Research Article  |   January 2018
Occupation-Based Coaching by Means of Telehealth for Families of Young Children With Autism Spectrum Disorder
Author Affiliations
  • Lauren M. Little, PhD, OTR, is Assistant Professor, Department of Occupational Therapy, Rush University of Kansas Medical Center, Chicago, IL; lauren_little@rush.edu
  • Ellen Pope, OTD, OTR, is Cofounder, Dunn & Pope Strengths Based Coaching LLC, Albuquerque, NM
  • Anna Wallisch, MOT, OTR, is Research Assistant, Juniper Gardens Children’s Project, University of Kansas, Kansas City
  • Winnie Dunn, PhD, OTR, FAOTA, is Distinguished Professor, Department of Occupational Therapy, University of Missouri, Columbia, and Cofounder, Dunn & Pope Strengths Based Coaching LLC, Albuquerque, NM
Article Information
Autism/Autism Spectrum Disorder / Pediatric Evaluation and Intervention / School-Based Practice / Research Articles
Research Article   |   January 2018
Occupation-Based Coaching by Means of Telehealth for Families of Young Children With Autism Spectrum Disorder
American Journal of Occupational Therapy, January 2018, Vol. 72, 7202205020p1-7202205020p7. doi:10.5014/ajot.2018.024786
American Journal of Occupational Therapy, January 2018, Vol. 72, 7202205020p1-7202205020p7. doi:10.5014/ajot.2018.024786
Abstract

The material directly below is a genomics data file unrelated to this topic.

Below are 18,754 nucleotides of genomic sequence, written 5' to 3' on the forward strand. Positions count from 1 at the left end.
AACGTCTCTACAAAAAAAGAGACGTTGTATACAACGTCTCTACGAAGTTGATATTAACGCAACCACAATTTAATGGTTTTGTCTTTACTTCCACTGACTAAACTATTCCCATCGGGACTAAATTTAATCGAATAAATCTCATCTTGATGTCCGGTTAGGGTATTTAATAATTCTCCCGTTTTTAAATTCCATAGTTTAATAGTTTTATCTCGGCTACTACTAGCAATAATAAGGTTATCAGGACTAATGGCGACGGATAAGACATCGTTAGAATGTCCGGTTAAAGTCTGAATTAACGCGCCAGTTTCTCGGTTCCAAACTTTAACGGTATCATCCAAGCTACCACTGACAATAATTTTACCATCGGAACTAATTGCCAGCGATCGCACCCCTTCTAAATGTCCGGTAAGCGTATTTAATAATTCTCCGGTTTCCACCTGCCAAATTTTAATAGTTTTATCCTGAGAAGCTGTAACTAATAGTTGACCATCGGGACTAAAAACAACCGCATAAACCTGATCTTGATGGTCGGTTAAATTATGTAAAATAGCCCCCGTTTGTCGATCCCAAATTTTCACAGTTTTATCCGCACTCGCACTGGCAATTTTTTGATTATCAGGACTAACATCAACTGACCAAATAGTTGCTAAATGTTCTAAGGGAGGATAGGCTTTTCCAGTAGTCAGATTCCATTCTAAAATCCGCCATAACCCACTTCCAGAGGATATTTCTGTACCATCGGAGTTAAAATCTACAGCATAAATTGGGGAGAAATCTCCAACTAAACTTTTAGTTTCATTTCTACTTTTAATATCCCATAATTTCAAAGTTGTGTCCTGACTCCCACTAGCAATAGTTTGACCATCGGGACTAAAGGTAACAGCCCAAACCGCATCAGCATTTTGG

OBJECTIVE. We investigated the efficacy of Occupation-Based Coaching delivered via telehealth for families of young children with autism spectrum disorder (ASD).

METHOD. Participants were 18 families of children with ASD ages 2–6 yr. We used descriptive statistics to understand intervention characteristics and paired-sample t tests to examine changes in parent efficacy and child participation.

RESULTS. Parents identified many areas of child adaptive behavior as intervention goals. Results showed that parent efficacy and various domains of child participation significantly increased postintervention (both ps < .05). Additionally, children showed significant gains in parent-identified goals.

CONCLUSION. Occupation-Based Coaching delivered via telehealth appears to be an effective method of intervention to increase parent efficacy and child participation among families of children with ASD. Occupational therapists may consider how telehealth may be used to provide intervention to an increased number of families, in particular those in underserved areas.